Otis Vigil has no idea how many Styrofoam cups or disposable plates he’s used at home, and during the holidays he and his family of six use quite a lot of plastic and paper.

Dr. Stewart Lonky, author of the book “Invisible Killers,” said he has a naughty list for disposable kitchen items. On that list are foam cups, paper plates, plastic utensils and containers that have certain numbers listed within triangles on the packaging.

“Number 3, number 6 and number 7 are the numbers you don’t want to microwave in and you don’t want to use for hot food,” he said.

These codes indicate the presence of phthalates, bisphenol-A and persistent organic pollutants among other chemicals. The trace amounts humans are exposed to daily may not be harmful, but some studies show these chemicals can accumulate in the body and can even be passed on to children.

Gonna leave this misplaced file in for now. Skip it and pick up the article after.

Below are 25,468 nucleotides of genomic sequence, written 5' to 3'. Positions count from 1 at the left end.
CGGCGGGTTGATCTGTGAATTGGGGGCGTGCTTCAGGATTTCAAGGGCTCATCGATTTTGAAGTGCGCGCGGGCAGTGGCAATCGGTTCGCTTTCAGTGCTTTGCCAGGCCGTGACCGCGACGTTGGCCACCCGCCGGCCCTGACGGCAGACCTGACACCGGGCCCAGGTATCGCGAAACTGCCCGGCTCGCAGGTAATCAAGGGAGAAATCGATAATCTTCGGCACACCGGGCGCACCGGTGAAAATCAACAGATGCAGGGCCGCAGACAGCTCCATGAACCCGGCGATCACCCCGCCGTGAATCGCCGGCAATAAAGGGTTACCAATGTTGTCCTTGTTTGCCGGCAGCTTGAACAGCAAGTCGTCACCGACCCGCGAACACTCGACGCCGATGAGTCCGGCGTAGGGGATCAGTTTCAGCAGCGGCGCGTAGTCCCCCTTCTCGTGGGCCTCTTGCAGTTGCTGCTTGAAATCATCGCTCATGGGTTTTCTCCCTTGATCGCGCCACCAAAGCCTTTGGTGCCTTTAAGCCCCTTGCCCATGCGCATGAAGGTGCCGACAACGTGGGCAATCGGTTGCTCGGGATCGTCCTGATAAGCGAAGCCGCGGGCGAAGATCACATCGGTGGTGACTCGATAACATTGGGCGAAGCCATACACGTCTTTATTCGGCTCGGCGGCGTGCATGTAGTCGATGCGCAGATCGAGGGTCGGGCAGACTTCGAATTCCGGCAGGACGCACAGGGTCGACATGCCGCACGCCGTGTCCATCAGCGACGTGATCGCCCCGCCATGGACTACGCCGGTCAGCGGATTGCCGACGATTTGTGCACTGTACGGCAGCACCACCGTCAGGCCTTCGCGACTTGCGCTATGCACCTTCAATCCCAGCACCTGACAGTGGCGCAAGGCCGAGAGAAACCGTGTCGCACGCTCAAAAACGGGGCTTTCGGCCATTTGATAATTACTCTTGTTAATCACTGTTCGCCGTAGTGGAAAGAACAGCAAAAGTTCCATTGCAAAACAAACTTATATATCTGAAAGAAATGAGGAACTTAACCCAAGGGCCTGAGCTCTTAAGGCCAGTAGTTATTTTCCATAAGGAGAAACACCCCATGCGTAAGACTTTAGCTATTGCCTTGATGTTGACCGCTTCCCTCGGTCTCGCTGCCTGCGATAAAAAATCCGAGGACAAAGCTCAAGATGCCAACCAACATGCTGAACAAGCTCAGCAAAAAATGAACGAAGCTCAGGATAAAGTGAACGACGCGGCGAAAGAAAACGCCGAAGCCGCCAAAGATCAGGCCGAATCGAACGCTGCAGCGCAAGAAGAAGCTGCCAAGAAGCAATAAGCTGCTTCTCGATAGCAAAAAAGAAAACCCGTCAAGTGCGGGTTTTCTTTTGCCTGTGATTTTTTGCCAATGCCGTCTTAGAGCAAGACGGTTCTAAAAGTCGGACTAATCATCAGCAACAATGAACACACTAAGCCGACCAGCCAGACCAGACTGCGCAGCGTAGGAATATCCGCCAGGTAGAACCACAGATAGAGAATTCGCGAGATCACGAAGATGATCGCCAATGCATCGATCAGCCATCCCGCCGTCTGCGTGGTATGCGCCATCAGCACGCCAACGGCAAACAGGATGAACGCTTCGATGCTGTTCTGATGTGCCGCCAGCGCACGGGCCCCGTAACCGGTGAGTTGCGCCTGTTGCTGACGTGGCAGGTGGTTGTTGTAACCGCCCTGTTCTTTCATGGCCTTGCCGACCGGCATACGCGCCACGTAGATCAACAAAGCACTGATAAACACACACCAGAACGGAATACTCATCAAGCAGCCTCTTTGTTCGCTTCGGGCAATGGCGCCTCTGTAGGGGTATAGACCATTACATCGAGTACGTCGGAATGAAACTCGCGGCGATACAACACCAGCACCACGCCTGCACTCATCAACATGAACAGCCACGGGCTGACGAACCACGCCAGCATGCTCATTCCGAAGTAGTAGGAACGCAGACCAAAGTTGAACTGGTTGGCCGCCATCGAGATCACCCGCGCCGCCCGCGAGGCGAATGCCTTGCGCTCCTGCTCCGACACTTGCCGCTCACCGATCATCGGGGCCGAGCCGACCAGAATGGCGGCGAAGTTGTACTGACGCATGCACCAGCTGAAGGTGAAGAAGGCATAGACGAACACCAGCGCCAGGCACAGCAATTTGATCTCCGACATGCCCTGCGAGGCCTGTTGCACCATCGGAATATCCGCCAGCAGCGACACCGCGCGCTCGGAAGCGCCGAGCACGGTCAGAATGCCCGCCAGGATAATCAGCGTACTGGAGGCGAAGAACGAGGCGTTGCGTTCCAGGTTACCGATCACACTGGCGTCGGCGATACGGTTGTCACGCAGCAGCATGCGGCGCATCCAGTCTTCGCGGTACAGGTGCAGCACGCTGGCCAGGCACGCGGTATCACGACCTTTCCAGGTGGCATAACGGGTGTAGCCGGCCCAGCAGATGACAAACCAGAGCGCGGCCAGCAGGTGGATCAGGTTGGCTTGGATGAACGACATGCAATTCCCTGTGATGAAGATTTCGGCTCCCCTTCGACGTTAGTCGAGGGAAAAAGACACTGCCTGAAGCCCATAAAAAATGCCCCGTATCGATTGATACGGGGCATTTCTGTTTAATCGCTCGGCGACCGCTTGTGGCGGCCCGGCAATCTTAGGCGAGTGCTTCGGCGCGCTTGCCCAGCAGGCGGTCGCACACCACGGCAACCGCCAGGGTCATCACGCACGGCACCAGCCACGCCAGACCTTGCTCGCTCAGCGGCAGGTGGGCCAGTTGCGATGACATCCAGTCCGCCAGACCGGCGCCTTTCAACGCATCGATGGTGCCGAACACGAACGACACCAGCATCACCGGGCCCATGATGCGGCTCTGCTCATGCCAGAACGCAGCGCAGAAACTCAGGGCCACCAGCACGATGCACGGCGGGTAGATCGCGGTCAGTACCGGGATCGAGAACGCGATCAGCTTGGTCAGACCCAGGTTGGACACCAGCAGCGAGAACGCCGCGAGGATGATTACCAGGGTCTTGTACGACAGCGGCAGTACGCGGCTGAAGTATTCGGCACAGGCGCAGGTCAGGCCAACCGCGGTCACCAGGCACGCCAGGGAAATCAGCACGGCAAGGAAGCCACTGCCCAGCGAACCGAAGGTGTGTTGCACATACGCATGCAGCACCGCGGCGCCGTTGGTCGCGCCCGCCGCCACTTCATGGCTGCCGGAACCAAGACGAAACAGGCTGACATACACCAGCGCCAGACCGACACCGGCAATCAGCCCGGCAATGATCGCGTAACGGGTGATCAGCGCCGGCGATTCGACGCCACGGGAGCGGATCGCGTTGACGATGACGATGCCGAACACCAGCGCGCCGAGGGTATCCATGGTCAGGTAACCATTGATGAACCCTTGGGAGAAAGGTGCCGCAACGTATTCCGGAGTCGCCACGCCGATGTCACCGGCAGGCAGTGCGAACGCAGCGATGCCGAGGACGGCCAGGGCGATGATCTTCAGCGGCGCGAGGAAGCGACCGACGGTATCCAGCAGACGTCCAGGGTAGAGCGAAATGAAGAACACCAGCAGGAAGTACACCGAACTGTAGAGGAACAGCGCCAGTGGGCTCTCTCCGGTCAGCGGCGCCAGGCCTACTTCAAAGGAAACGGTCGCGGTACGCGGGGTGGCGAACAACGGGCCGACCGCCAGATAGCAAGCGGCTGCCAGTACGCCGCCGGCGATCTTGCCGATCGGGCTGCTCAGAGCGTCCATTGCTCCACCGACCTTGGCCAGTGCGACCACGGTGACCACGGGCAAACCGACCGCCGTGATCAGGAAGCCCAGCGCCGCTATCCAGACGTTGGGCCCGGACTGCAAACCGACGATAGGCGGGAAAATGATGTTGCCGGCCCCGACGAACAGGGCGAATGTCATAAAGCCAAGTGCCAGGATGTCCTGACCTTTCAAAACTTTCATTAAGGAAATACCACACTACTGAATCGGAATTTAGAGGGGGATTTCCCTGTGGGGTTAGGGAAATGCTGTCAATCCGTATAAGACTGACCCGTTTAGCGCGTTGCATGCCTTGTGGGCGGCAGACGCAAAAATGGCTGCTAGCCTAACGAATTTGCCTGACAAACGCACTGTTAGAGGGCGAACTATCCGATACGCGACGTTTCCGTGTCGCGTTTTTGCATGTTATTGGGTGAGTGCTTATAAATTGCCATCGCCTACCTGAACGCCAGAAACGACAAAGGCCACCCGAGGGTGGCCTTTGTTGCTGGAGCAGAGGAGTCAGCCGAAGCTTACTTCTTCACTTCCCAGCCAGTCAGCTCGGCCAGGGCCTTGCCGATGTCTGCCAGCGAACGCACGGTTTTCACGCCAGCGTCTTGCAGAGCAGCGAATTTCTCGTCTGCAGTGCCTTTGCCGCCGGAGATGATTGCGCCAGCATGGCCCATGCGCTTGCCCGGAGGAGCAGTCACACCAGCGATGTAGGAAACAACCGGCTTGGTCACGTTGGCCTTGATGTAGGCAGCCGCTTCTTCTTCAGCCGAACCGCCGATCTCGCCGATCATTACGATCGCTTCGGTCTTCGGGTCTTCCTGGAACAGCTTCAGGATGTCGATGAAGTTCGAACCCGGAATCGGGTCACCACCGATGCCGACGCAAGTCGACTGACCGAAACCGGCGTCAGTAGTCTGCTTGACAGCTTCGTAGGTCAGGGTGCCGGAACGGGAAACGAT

“The average newborn today has over 200 toxins in their blood stream,” Lonky said.

The items on his nice list are plant based plates and cups as well as BPA-free plastics and glass containers. The items may cost more, but Lonky said the price is worth it in the end.

“Reproductive health becomes a real focus when you talk about toxins,” he said.

Those who often use disposable items should be wary of the plastic coating on paper plates and also paper plates. Lonky said the plates are made white with dioxin.

But toxicologist Dr. Cyrus Rangan said there’s no proof proper single and daily use of these products can be harmful.

“We should be realizing that we don’t necessarily want to make these a mandate if we don’t have the evidence to support it,” he said.

While the evidence doesn’t show the causes and effects from disposable food items, Lonky said what studies do show shouldn’t be ignored.

Vigil said with this new information he is going to be more mindful of what he uses.

“With a big family you have to conscious of their health as well,” he said.